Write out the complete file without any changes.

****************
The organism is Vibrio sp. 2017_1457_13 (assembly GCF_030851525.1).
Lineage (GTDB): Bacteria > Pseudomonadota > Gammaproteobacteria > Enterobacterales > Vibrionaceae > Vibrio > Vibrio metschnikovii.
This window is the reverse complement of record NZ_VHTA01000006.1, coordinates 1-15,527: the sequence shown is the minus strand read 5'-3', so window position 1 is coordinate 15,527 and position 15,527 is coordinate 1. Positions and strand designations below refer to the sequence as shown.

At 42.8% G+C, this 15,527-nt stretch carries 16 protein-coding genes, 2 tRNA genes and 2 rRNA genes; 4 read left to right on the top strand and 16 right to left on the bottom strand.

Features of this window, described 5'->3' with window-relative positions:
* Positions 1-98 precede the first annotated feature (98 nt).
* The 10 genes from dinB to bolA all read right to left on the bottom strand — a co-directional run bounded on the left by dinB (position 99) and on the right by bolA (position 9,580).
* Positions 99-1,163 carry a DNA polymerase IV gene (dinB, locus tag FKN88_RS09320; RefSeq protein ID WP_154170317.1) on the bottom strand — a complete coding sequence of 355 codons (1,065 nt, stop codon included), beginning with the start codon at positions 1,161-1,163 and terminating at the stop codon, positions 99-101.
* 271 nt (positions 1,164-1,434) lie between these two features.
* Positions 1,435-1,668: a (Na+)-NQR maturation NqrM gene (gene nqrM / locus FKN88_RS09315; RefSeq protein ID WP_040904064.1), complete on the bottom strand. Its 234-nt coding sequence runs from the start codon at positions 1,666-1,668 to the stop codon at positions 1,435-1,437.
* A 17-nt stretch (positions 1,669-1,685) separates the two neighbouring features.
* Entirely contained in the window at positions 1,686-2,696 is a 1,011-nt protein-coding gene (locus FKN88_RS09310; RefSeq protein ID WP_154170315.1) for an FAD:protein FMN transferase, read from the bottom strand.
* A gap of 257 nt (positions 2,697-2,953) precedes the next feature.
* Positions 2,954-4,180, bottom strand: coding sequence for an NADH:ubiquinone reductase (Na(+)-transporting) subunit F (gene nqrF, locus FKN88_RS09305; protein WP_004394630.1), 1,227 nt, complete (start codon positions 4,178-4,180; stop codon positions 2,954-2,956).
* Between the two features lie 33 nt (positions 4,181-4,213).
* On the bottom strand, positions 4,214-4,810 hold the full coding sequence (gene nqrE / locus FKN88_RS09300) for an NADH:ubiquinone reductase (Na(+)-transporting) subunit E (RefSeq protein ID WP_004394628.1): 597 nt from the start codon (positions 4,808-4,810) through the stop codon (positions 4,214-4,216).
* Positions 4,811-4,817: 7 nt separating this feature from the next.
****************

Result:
The organism is Vibrio sp. 2017_1457_13 (assembly GCF_030851525.1).
Lineage (GTDB): Bacteria > Pseudomonadota > Gammaproteobacteria > Enterobacterales > Vibrionaceae > Vibrio > Vibrio metschnikovii.
This window is the reverse complement of record NZ_VHTA01000006.1, coordinates 1-15,527: the sequence shown is the minus strand read 5'-3', so window position 1 is coordinate 15,527 and position 15,527 is coordinate 1. Positions and strand designations below refer to the sequence as shown.

At 42.8% G+C, this 15,527-nt stretch carries 16 protein-coding genes, 2 tRNA genes and 2 rRNA genes; 4 read left to right on the top strand and 16 right to left on the bottom strand.

Features of this window, described 5'->3' with window-relative positions:
* Positions 1-98 precede the first annotated feature (98 nt).
* The 10 genes from dinB to bolA all read right to left on the bottom strand — a co-directional run bounded on the left by dinB (position 99) and on the right by bolA (position 9,580).
* Positions 99-1,163 carry a DNA polymerase IV gene (dinB, locus tag FKN88_RS09320; RefSeq protein ID WP_154170317.1) on the bottom strand — a complete coding sequence of 355 codons (1,065 nt, stop codon included), beginning with the start codon at positions 1,161-1,163 and terminating at the stop codon, positions 99-101.
* 271 nt (positions 1,164-1,434) lie between these two features.
* Positions 1,435-1,668: a (Na+)-NQR maturation NqrM gene (gene nqrM / locus FKN88_RS09315; RefSeq protein ID WP_040904064.1), complete on the bottom strand. Its 234-nt coding sequence runs from the start codon at positions 1,666-1,668 to the stop codon at positions 1,435-1,437.
* A 17-nt stretch (positions 1,669-1,685) separates the two neighbouring features.
* Entirely contained in the window at positions 1,686-2,696 is a 1,011-nt protein-coding gene (locus FKN88_RS09310; RefSeq protein ID WP_154170315.1) for an FAD:protein FMN transferase, read from the bottom strand.
* A gap of 257 nt (positions 2,697-2,953) precedes the next feature.
* Positions 2,954-4,180, bottom strand: coding sequence for an NADH:ubiquinone reductase (Na(+)-transporting) subunit F (gene nqrF, locus FKN88_RS09305; protein WP_004394630.1), 1,227 nt, complete (start codon positions 4,178-4,180; stop codon positions 2,954-2,956).
* Between the two features lie 33 nt (positions 4,181-4,213).
* On the bottom strand, positions 4,214-4,810 hold the full coding sequence (gene nqrE / locus FKN88_RS09300) for an NADH:ubiquinone reductase (Na(+)-transporting) subunit E (RefSeq protein ID WP_004394628.1): 597 nt from the start codon (positions 4,808-4,810) through the stop codon (positions 4,214-4,216).
* Positions 4,811-4,817: 7 nt separating this feature from the next.